Written by Ron Summers, Code Nation CEO

Last month, I began a new chapter in my life and career. This day was marked by a new professional title within a new organization, and a new work setting with new faces. Some of the variables may seem new, but they are also very comfortable and familiar.

In fact, the fight for student empowerment and equity is not new to me. I began this work during my days as an optimistic and restless college student on the executive board of SUNY Binghamton University’s Black Student Union. I continued as a teacher in the classrooms of August Martin High School determined to bring entrepreneurial, design, and computational thinking to my community. I carried this purpose to the campuses of Columbia University, Long Island University, and Cornell Tech University as co-founder of the NYC Generation Tech incubator, focused on teaching young people how to think like startup founders and disrupt the concept of who makes solutions to our community’s challenges.

Leading innovation, improving equitable access and student outcomes, and building system-level solutions are also familiar to me. I am a proud member of the early group of NYC educators that were pushing for CS education before it garnered the rightful attention and urgency it has now. Many warriors from that group joined the NYCDOE CS4All team, where we created many firsts and broke quite a few things as we learned how to deliver CS education at scale. We changed the fabric of NYC public schools and made exposure, access, and belonging the expectation, instead of simply an enticing headline for the funding community. I left NYCDOE with over 90% of schools providing instruction in computer science and computer technology.

On the other side of that success is the reality that we have much work to do. Access is at 90%, but only 9% of our high school students are actually enrolled in that standalone or subject-area integrated CS offerings. The work of student empowerment and equitable access to opportunity is my life’s work and the driving force behind 20 years of experiences, decisions, and learning. The next chapter in my servant journey led me to Code Nation.

I joined the Code Nation team for three specific reasons:

  1. Support a national effort to build authentic experiences and high-impact pathways for students that solve for the unique challenges faced by women, nonbinary people, and students of color in every regional corner of the US. There is no silver-bullet for CS exposure, access, and belonging. Patience and boldness is required to craft human-centered supports that solve system-level challenges.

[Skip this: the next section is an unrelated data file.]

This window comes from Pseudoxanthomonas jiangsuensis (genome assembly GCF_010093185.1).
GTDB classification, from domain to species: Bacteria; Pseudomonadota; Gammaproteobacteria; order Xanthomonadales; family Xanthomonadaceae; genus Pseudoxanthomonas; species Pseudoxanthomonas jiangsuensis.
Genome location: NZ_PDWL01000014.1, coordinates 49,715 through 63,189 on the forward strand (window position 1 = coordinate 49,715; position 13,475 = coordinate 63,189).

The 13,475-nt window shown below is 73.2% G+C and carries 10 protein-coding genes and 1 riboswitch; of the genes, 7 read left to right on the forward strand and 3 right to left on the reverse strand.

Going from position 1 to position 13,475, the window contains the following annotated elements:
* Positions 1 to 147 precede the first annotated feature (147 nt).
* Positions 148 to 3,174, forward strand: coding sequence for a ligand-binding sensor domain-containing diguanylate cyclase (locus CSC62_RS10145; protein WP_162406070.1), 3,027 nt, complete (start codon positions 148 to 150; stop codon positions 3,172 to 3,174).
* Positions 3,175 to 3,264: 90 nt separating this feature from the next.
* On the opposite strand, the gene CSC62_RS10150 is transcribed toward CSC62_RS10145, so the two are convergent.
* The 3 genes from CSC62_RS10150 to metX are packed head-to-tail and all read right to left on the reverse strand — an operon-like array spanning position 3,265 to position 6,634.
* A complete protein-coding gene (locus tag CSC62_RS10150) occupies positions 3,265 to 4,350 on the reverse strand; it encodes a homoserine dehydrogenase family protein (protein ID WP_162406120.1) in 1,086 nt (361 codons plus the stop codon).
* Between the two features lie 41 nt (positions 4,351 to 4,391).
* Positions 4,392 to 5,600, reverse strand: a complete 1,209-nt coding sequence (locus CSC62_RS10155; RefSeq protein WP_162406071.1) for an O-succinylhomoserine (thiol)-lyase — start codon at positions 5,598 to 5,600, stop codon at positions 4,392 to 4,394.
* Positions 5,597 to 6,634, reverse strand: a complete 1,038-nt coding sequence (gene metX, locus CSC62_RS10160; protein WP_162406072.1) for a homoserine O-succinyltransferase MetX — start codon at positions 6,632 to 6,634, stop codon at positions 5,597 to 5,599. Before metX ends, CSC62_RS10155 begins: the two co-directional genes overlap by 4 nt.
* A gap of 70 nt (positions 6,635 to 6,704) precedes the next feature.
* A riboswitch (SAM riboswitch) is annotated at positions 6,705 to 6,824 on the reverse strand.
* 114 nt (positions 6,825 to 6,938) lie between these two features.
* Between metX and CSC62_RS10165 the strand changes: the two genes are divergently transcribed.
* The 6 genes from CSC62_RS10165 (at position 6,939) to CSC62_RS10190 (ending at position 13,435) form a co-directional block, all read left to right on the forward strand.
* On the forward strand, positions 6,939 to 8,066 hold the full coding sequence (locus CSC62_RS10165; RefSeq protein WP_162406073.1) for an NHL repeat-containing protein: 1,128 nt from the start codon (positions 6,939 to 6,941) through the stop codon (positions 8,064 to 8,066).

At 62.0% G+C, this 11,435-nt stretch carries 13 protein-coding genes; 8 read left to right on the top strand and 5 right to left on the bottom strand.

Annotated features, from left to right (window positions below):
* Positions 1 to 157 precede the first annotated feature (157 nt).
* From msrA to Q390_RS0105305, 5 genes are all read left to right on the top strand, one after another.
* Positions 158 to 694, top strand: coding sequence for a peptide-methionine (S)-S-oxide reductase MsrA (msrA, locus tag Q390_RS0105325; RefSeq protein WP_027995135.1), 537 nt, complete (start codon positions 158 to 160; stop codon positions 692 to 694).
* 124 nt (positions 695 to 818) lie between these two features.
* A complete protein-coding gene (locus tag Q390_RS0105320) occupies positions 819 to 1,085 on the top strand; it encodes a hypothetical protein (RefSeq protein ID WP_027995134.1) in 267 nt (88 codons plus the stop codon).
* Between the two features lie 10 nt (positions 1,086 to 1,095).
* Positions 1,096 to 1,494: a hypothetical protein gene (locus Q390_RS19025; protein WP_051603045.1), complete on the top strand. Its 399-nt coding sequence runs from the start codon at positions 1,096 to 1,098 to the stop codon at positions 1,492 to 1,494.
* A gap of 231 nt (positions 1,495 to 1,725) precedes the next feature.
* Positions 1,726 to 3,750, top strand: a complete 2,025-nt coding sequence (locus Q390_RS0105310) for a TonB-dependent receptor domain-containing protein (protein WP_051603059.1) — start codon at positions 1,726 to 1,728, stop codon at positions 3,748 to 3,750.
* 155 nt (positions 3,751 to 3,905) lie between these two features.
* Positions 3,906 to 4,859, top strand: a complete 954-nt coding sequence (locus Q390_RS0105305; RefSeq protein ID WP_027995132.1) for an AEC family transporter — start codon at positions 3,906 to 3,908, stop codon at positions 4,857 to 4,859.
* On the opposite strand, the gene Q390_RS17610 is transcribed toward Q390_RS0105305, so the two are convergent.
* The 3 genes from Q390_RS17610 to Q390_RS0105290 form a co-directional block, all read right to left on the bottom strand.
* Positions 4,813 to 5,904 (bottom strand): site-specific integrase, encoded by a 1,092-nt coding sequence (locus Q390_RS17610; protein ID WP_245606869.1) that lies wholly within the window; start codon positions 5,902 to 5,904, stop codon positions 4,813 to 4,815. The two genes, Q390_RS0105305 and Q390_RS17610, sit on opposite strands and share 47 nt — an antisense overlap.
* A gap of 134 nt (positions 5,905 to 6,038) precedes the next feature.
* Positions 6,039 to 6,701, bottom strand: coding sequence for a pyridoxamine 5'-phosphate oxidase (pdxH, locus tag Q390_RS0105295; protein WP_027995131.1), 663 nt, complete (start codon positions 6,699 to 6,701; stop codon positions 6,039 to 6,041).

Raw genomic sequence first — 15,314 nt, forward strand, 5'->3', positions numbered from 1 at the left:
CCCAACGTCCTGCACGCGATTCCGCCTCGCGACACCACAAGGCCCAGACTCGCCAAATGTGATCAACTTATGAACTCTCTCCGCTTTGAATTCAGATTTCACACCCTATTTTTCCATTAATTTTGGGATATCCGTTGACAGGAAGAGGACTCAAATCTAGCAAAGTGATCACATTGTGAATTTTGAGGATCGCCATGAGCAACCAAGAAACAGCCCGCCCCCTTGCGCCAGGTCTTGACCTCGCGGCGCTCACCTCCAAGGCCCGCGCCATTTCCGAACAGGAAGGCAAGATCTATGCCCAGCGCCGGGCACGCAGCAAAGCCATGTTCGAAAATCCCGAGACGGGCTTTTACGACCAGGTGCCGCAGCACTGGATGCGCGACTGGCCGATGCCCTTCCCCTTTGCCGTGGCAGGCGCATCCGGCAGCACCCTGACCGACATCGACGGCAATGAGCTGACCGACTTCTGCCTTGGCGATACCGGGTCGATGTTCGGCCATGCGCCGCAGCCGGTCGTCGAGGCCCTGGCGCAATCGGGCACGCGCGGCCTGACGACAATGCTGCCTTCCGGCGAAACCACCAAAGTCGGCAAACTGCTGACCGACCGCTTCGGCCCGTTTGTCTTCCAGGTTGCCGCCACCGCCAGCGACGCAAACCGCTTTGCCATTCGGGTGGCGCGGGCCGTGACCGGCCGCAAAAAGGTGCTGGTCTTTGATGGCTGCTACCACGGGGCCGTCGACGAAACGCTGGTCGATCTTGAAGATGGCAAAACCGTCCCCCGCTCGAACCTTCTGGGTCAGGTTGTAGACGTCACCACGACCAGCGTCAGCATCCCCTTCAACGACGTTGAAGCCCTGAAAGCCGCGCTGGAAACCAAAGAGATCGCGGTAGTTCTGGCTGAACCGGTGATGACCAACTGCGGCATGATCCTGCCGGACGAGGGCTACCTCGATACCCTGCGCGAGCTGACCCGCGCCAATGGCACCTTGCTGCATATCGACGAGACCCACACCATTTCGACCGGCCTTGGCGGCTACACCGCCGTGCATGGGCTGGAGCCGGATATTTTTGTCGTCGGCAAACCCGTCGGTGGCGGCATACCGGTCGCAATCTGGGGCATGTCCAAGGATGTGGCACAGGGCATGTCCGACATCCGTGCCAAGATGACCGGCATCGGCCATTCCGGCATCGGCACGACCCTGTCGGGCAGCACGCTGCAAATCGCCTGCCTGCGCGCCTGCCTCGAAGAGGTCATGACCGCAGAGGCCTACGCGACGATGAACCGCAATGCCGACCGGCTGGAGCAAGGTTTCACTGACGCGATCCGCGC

2. Work in a DEI-centered organization, where equity is lived on a daily basis. Equitable practice is not a checkbox and students know when you are doing just that. Students know when you live equity and when you are in it for more than “CS access.” We want them to win, socially, emotionally, and economically.
  3. And to simply change the world. Code Nation wants to change the world. Code Nation has a secret sauce that has been simmering for 10 years. It’s been a pretty good sauce with some notable impact made during that time. We’ve served 7,485 students since 2012. Imagine what a few additional, intentionally placed spices could do to multiply that sphere of impact? The possibilities are endless. Code Nation will change how non-profits support tech pathways and career-connected learning. We aspire to be the global leader in experiences that lead to student success in college and tech careers.

This past month has been all about listening, learning, asking questions, and listening some more. Code Nation is full of passionate staff who are educators, innovators, advocates, and community builders. Whether they provide direct programming to students or indirectly support the empowerment of our students, everyones here gives their all in service of student success every single day.

I look forward to my next 30 days filled with student chats in classrooms across Chicago, New York City, and the Bay Area. I will also prioritize hearing the stories of our alumni and thanking our dedicated volunteer community for their service. I encourage you to follow along on LinkedIn, Instagram, and Twitter.

Maybe this all feels familiar because I am home.

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